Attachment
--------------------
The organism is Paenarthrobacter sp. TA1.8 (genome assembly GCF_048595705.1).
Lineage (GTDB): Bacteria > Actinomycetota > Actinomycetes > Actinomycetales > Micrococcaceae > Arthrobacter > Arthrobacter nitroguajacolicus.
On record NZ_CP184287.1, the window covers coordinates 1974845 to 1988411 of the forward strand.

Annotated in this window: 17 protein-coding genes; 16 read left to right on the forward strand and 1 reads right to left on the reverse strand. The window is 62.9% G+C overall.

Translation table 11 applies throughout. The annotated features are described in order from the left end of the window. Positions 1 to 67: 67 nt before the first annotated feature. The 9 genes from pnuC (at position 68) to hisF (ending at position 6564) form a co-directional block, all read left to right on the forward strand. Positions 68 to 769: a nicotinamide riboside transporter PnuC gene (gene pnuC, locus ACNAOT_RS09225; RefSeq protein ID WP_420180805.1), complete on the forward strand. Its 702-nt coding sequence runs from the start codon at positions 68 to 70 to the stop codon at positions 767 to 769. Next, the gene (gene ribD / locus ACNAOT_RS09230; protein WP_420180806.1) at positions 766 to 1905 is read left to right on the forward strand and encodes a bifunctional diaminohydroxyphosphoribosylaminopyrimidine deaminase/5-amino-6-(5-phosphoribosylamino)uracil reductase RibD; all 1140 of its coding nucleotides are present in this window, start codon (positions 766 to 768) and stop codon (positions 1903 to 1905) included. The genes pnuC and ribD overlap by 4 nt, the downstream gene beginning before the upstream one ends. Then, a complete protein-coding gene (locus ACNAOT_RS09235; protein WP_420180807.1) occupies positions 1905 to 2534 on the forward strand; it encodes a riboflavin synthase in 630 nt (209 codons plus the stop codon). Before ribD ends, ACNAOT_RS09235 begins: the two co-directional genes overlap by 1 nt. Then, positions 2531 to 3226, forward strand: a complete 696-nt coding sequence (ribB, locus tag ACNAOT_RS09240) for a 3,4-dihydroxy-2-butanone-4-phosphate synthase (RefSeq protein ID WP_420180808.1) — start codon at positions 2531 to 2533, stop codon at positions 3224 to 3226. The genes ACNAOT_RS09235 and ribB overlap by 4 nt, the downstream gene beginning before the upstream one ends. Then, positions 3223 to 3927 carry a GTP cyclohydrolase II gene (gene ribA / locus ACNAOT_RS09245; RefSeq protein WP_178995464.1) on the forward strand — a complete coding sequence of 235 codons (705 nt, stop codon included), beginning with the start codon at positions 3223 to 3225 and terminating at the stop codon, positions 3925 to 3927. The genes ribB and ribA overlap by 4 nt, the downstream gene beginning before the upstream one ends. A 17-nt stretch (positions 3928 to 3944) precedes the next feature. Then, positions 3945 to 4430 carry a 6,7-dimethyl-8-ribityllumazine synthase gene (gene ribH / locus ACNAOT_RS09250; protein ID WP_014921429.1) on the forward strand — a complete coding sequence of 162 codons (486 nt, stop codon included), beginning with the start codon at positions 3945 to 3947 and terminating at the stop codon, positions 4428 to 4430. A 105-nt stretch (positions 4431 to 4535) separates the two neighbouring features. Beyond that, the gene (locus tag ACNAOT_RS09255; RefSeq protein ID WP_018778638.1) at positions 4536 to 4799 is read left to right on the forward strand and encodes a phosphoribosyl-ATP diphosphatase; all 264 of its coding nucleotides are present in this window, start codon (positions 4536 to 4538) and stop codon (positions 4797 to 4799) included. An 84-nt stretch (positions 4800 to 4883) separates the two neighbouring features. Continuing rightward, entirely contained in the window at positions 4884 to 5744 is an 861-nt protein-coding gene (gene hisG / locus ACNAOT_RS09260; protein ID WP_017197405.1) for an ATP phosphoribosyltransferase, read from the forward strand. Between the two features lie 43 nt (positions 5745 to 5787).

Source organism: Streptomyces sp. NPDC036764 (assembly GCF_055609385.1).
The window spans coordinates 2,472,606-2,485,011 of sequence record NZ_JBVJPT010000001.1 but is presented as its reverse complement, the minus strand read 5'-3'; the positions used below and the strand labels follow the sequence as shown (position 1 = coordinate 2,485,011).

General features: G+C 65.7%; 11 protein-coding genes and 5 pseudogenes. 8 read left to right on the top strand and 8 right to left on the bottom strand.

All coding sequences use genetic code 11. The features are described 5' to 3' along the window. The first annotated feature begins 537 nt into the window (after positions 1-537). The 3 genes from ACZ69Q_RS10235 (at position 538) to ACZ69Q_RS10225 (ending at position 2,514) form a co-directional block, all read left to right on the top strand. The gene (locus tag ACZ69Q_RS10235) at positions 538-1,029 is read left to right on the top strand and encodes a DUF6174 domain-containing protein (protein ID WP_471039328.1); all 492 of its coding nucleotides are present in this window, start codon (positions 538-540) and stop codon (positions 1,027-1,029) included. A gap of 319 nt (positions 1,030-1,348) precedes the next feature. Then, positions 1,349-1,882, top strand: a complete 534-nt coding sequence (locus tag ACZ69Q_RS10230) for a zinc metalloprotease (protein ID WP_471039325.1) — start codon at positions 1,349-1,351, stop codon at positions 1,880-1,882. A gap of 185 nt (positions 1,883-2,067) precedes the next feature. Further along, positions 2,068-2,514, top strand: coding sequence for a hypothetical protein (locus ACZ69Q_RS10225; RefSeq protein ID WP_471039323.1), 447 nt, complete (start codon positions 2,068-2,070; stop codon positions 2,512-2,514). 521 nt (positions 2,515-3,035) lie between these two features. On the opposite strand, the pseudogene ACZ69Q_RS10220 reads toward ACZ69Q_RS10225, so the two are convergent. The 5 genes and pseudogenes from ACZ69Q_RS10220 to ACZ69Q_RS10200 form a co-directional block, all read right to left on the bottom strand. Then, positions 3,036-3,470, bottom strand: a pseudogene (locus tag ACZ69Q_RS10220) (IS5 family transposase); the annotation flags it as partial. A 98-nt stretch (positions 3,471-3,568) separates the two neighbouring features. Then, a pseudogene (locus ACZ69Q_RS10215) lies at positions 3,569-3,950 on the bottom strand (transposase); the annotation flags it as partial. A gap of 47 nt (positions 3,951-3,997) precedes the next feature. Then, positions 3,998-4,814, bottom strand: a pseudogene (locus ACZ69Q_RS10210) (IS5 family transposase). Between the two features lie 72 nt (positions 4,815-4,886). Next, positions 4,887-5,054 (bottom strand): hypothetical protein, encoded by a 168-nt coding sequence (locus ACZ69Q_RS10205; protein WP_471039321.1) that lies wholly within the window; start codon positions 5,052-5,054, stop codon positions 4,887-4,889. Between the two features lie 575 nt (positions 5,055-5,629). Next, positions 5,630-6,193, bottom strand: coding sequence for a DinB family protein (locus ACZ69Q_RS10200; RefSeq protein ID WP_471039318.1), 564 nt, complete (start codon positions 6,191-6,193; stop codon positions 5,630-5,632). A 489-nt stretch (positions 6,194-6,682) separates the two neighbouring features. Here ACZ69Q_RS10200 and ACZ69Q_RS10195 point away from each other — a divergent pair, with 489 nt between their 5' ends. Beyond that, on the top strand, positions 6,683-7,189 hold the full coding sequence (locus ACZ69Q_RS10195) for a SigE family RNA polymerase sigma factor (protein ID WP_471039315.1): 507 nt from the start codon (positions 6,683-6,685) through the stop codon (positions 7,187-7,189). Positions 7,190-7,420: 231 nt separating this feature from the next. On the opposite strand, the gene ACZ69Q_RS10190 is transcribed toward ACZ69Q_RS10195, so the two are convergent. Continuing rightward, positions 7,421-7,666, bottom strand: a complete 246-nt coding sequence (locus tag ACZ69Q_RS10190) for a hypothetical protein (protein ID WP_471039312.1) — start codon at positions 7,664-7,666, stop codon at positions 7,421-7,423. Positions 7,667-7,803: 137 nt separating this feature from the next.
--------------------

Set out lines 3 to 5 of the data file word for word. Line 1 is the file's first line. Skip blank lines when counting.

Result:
On record NZ_CP184287.1, the window covers coordinates 1974845 to 1988411 of the forward strand.

Annotated in this window: 17 protein-coding genes; 16 read left to right on the forward strand and 1 reads right to left on the reverse strand. The window is 62.9% G+C overall.

Translation table 11 applies throughout. The annotated features are described in order from the left end of the window. Positions 1 to 67: 67 nt before the first annotated feature. The 9 genes from pnuC (at position 68) to hisF (ending at position 6564) form a co-directional block, all read left to right on the forward strand. Positions 68 to 769: a nicotinamide riboside transporter PnuC gene (gene pnuC, locus ACNAOT_RS09225; RefSeq protein ID WP_420180805.1), complete on the forward strand. Its 702-nt coding sequence runs from the start codon at positions 68 to 70 to the stop codon at positions 767 to 769. Next, the gene (gene ribD / locus ACNAOT_RS09230; protein WP_420180806.1) at positions 766 to 1905 is read left to right on the forward strand and encodes a bifunctional diaminohydroxyphosphoribosylaminopyrimidine deaminase/5-amino-6-(5-phosphoribosylamino)uracil reductase RibD; all 1140 of its coding nucleotides are present in this window, start codon (positions 766 to 768) and stop codon (positions 1903 to 1905) included. The genes pnuC and ribD overlap by 4 nt, the downstream gene beginning before the upstream one ends. Then, a complete protein-coding gene (locus ACNAOT_RS09235; protein WP_420180807.1) occupies positions 1905 to 2534 on the forward strand; it encodes a riboflavin synthase in 630 nt (209 codons plus the stop codon). Before ribD ends, ACNAOT_RS09235 begins: the two co-directional genes overlap by 1 nt. Then, positions 2531 to 3226, forward strand: a complete 696-nt coding sequence (ribB, locus tag ACNAOT_RS09240) for a 3,4-dihydroxy-2-butanone-4-phosphate synthase (RefSeq protein ID WP_420180808.1) — start codon at positions 2531 to 2533, stop codon at positions 3224 to 3226. The genes ACNAOT_RS09235 and ribB overlap by 4 nt, the downstream gene beginning before the upstream one ends. Then, positions 3223 to 3927 carry a GTP cyclohydrolase II gene (gene ribA / locus ACNAOT_RS09245; RefSeq protein WP_178995464.1) on the forward strand — a complete coding sequence of 235 codons (705 nt, stop codon included), beginning with the start codon at positions 3223 to 3225 and terminating at the stop codon, positions 3925 to 3927. The genes ribB and ribA overlap by 4 nt, the downstream gene beginning before the upstream one ends. A 17-nt stretch (positions 3928 to 3944) precedes the next feature. Then, positions 3945 to 4430 carry a 6,7-dimethyl-8-ribityllumazine synthase gene (gene ribH / locus ACNAOT_RS09250; protein ID WP_014921429.1) on the forward strand — a complete coding sequence of 162 codons (486 nt, stop codon included), beginning with the start codon at positions 3945 to 3947 and terminating at the stop codon, positions 4428 to 4430. A 105-nt stretch (positions 4431 to 4535) separates the two neighbouring features. Beyond that, the gene (locus tag ACNAOT_RS09255; RefSeq protein ID WP_018778638.1) at positions 4536 to 4799 is read left to right on the forward strand and encodes a phosphoribosyl-ATP diphosphatase; all 264 of its coding nucleotides are present in this window, start codon (positions 4536 to 4538) and stop codon (positions 4797 to 4799) included. An 84-nt stretch (positions 4800 to 4883) separates the two neighbouring features. Continuing rightward, entirely contained in the window at positions 4884 to 5744 is an 861-nt protein-coding gene (gene hisG / locus ACNAOT_RS09260; protein ID WP_017197405.1) for an ATP phosphoribosyltransferase, read from the forward strand. Between the two features lie 43 nt (positions 5745 to 5787).